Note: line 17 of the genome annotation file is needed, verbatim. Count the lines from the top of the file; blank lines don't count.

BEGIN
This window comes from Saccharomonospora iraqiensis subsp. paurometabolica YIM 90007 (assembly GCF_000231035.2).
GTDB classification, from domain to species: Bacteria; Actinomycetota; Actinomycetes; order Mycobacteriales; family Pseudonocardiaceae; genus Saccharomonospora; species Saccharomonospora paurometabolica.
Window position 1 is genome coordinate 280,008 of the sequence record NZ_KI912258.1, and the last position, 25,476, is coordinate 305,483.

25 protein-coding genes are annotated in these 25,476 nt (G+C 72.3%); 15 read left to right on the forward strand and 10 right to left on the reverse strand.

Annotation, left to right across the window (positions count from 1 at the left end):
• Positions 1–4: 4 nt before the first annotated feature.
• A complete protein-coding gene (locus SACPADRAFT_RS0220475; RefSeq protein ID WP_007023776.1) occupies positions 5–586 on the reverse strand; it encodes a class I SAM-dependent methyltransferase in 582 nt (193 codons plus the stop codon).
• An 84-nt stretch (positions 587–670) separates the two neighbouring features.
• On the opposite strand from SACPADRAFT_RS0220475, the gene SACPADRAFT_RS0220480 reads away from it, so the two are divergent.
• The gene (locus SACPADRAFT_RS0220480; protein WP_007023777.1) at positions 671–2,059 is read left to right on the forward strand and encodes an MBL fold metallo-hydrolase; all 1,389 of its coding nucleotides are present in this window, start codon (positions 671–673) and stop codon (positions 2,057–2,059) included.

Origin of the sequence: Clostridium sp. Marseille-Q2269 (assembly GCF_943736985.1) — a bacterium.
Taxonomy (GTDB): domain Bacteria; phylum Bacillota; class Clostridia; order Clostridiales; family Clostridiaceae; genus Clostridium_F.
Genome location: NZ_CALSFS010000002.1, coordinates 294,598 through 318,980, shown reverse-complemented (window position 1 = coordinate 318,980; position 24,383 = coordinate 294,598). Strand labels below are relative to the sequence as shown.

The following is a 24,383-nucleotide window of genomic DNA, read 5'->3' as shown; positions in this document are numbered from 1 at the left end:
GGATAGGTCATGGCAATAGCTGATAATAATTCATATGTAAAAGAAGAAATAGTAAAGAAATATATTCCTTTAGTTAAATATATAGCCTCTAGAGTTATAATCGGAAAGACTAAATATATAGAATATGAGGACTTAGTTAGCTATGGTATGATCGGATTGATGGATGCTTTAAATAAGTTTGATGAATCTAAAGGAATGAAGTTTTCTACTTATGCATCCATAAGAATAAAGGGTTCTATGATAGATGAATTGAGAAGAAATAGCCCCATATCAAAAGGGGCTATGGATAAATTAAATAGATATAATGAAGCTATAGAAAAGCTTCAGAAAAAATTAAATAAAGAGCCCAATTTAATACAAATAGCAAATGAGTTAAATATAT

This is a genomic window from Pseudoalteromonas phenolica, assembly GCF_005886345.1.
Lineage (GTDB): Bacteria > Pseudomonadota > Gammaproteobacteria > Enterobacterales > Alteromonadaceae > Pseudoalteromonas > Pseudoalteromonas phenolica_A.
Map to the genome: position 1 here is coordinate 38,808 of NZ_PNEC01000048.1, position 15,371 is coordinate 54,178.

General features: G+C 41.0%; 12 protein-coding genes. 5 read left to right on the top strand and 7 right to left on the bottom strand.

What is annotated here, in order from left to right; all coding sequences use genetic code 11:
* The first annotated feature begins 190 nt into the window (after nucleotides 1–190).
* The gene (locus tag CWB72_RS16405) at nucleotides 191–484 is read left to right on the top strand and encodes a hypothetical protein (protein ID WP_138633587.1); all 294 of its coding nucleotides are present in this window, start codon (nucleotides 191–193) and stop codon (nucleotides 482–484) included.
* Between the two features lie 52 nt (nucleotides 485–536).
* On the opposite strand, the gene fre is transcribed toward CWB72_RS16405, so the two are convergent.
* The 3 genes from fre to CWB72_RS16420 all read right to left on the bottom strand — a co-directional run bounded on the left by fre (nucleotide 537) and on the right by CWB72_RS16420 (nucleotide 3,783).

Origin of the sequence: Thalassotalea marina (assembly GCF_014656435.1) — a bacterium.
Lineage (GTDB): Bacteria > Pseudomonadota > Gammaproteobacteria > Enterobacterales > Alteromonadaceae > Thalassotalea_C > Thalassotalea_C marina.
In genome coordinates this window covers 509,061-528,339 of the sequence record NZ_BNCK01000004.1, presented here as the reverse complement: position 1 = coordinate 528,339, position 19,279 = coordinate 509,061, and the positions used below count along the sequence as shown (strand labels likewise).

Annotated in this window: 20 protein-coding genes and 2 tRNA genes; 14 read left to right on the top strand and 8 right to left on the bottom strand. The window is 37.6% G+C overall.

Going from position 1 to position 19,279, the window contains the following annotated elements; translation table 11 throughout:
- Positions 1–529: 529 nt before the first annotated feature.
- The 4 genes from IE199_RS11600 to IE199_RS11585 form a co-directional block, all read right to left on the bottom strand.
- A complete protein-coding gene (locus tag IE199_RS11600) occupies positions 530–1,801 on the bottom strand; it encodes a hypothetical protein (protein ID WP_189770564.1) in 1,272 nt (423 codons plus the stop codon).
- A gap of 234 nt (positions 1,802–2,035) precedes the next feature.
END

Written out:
Lineage (GTDB): Bacteria > Pseudomonadota > Gammaproteobacteria > Enterobacterales > Alteromonadaceae > Pseudoalteromonas > Pseudoalteromonas phenolica_A.